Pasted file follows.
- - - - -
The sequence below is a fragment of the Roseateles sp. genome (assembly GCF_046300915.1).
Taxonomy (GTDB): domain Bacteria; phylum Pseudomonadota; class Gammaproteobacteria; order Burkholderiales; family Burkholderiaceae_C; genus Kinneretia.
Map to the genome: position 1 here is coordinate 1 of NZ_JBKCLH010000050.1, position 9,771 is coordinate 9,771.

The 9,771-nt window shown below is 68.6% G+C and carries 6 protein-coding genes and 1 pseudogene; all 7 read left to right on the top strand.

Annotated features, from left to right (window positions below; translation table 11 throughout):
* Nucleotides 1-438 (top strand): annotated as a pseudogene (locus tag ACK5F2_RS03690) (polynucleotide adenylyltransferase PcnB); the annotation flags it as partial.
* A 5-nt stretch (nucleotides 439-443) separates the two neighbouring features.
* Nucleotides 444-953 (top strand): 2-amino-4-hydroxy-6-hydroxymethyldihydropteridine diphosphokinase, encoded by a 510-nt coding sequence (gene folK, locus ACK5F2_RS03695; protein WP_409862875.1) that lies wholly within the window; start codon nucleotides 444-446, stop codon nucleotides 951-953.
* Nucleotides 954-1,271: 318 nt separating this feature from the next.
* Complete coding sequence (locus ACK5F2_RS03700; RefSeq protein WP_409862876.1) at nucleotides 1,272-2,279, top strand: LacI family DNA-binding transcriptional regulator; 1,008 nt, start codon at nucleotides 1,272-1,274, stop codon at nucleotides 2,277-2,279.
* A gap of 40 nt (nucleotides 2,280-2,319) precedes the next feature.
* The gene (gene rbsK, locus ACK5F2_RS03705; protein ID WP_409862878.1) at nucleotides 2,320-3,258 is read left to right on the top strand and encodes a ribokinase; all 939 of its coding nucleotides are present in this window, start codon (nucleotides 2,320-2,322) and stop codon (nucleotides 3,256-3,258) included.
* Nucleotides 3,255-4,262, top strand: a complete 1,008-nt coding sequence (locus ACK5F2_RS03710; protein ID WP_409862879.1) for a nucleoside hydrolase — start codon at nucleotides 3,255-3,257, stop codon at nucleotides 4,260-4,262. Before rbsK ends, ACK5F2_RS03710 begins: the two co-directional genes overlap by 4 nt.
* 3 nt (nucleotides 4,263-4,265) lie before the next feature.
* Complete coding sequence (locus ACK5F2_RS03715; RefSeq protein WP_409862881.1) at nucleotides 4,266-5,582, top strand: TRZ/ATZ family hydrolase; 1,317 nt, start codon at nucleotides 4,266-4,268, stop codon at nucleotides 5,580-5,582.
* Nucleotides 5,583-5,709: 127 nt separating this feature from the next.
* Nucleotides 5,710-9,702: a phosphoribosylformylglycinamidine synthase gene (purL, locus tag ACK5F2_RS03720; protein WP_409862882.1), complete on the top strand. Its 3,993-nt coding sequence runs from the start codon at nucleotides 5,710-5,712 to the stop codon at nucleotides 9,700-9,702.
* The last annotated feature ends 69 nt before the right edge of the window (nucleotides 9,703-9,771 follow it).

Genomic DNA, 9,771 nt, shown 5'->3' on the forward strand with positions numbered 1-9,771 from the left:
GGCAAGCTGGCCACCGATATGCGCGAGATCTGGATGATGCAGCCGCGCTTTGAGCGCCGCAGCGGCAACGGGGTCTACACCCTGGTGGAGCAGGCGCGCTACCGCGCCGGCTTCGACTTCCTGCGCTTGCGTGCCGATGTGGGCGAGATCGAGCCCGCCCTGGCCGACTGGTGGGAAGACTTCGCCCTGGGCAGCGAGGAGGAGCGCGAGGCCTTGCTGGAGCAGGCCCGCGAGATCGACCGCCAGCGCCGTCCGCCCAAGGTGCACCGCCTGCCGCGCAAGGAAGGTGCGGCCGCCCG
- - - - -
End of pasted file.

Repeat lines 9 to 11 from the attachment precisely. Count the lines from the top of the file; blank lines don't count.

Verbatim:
* Nucleotides 954-1,271: 318 nt separating this feature from the next.
* Complete coding sequence (locus ACK5F2_RS03700; RefSeq protein WP_409862876.1) at nucleotides 1,272-2,279, top strand: LacI family DNA-binding transcriptional regulator; 1,008 nt, start codon at nucleotides 1,272-1,274, stop codon at nucleotides 2,277-2,279.
* A gap of 40 nt (nucleotides 2,280-2,319) precedes the next feature.